Born eighth in a family on its way to becoming almost twice that size, Stephen Zanichkowsky immediately learned that his life was not going to be easy. Instead, he and his siblings fended for themselves to avoid the wrath of their father and the heartbreaking emotional distance of their mother. Silence and terror ruled. A brother was taken away by the family one day, never to return. A sister was born with a mental deficiency that was never explained. As the years went by, each child left home as soon as he or she turned 18, creating unaccustomed "space" by skipping the others' weddings and graduations. Here, Zanichkowsky embarks on a journey back to the family's Lithuanian Catholic roots in Brooklyn and follows its members on a tortured climb to suburban comfort that, for him, culminates in his escape from home and the draft. Along the way, he seeks answers to lifelong questions: why was his father so angry and uncontrollable?; and why did his parents continue to have children when they didn't have enough love, patience, or money to spread around?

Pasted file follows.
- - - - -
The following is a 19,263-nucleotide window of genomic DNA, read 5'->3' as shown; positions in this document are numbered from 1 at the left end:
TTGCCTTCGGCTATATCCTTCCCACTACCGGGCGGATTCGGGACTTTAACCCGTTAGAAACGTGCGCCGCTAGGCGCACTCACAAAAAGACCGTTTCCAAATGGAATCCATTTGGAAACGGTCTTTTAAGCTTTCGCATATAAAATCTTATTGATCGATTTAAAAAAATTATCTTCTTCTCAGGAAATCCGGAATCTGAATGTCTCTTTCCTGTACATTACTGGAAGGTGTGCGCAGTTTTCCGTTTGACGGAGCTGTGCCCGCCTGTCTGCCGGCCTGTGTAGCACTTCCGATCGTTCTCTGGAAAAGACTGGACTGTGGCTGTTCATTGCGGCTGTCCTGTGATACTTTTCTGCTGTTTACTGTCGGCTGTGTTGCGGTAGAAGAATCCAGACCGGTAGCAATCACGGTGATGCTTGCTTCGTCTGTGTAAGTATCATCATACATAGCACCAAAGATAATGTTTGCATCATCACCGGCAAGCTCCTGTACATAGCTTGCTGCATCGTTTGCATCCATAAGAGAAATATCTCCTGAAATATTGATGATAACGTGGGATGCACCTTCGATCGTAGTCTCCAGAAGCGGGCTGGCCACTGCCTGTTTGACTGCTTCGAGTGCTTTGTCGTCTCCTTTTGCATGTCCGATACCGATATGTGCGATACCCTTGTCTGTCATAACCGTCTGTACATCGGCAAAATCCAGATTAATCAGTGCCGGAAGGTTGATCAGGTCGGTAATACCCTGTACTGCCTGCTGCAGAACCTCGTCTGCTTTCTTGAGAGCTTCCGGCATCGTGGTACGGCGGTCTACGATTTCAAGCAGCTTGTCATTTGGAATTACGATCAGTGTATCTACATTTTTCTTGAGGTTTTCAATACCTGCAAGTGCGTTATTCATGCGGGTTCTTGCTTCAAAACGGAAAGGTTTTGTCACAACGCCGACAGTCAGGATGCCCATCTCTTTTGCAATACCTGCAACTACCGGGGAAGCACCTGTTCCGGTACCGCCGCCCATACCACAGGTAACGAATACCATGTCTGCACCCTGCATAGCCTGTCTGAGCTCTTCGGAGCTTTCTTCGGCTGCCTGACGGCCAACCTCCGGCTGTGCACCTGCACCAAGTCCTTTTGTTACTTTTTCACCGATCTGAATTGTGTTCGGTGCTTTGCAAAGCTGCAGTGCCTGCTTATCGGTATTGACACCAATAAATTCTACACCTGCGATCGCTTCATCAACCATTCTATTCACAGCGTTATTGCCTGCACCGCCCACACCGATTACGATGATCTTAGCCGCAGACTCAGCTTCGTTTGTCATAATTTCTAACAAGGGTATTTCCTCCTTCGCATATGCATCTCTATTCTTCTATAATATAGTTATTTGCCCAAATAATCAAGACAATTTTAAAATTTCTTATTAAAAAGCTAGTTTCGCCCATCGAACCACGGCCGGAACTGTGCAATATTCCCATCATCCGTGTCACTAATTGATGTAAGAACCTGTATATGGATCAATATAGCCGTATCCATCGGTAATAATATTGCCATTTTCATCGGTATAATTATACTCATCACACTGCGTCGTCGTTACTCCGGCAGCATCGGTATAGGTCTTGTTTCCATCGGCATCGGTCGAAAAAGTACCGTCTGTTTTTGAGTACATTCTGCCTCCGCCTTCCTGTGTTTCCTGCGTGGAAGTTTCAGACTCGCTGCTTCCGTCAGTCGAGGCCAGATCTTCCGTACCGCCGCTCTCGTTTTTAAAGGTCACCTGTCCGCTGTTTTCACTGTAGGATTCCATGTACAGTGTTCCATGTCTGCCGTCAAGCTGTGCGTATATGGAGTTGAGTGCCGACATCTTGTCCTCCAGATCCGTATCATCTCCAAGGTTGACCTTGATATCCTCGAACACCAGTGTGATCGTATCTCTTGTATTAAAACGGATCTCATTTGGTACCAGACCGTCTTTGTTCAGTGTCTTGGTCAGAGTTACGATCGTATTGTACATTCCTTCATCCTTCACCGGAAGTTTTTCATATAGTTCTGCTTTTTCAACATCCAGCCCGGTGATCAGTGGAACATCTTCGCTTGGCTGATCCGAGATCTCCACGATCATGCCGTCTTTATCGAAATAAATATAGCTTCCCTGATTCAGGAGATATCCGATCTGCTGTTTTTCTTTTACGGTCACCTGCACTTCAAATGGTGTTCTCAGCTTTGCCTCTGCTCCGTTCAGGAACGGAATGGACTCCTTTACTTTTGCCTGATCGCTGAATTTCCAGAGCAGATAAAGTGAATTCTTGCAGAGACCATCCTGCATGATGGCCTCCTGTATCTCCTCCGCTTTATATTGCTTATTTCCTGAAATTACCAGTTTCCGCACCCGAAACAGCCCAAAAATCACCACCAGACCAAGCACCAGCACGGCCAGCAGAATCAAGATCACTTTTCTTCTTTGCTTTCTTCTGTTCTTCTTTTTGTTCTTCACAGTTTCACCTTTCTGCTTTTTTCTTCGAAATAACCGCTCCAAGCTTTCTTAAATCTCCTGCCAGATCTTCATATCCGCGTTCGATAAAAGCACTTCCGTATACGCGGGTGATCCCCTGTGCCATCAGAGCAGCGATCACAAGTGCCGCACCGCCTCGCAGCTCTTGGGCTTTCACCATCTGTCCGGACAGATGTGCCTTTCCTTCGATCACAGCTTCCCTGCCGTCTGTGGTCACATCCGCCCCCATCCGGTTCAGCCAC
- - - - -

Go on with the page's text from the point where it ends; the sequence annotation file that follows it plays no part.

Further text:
Forty years later after leaving home, Zanichkowsky reaches out to his siblings - most of them divorced or living alone - and discovers a group of people still learning how to form relationships with others. In the process, the boy that once retreated into his own world emerges, whole and self-possessed.